We have had our house in France for 10 years as a holiday home and are planning on retiring there in a couple of years. For me it is not the language that is the issue but our French friends have told us that IF you should have to go into a care home in France, our kids will be financially responsible should our own finances run out. As my husband is Dutch that would not be a problem here in Holland so that is my only reservation about spending the rest of our days in France. Like you Glenn, we are both very fit, have been physically very active all our lives (tennis, running, yoga, walking, cycling etc.) and have a healthy (eating) life style. In spite of this you never know what's around the corner (see other posting about strokes on the forum today).

Diana P, In conjunction with my comments above, in UK I had one blood test a year only for my Thyroid. TSH only no doubt because thAt test was developed In the 40’s or 50´s i think. All they’ll test for hère also, unless you ask for more to be tested. thyroïdism is one of the most medically neglected research subjects! It’s time all International Health governing bodies started listening to the patients! More women with a thyroid condition go on to develop other side effects over the years in comparison to Diabetes, than men. Most of them appear also to be menopausal or post menopausal, and often go on to develop an autoimmune disorder - Hashimotos because of it.Lack of oestrogen has been linked by some US Doctors doing their own research and trials and has been found to help with so many of the other adrenal effects.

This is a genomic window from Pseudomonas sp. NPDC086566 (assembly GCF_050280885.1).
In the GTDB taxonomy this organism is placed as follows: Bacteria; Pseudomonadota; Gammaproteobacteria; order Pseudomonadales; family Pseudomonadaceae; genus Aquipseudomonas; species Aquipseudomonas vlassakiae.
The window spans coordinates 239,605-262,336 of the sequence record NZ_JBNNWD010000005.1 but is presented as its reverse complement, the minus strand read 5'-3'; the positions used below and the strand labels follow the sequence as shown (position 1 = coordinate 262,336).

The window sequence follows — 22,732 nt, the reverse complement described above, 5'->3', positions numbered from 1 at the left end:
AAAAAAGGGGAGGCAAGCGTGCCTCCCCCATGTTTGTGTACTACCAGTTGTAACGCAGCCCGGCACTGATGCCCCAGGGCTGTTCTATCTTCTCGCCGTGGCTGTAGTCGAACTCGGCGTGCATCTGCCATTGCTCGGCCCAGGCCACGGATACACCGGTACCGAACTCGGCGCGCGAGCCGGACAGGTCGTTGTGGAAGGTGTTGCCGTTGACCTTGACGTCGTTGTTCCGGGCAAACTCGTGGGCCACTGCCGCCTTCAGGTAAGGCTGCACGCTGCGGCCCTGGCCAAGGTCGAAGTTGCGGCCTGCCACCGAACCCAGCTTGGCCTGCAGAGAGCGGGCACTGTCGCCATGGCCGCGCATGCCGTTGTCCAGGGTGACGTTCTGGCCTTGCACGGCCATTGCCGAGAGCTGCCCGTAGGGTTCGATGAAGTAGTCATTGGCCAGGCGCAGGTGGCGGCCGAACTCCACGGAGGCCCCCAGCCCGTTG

also re Diabetes - I was diagnosed as borderline Type 2 here a few years ago and put on Metformine, because I was overweight for my age and height - Terrible BMI! what is Borderline anyway? The Metformine, also on Thyroxine - ended up with an enlarged Spleen, now I have this ‘blood disorder’ ie dropping Leucocytes and Platelets, both below normal levels! Women do need to be treated differently because our hormones and levels are different to or from men’s! That wasn’t by the doctor I’ve had for last 2 years either. It was after the enlarged spleen the blood disorder was diagnosed and then I had the aneurysm & haemorrhage So things can and do link, and all conditions and prescribed meds should be looked at in conjunction with each other - not separately!

I should never have been put on Metformine for a ‘borderline’ only condition!

Feeling lonely and not having a true sense of belonging drive people back to

their place of birth for re attachment.But does that always work out?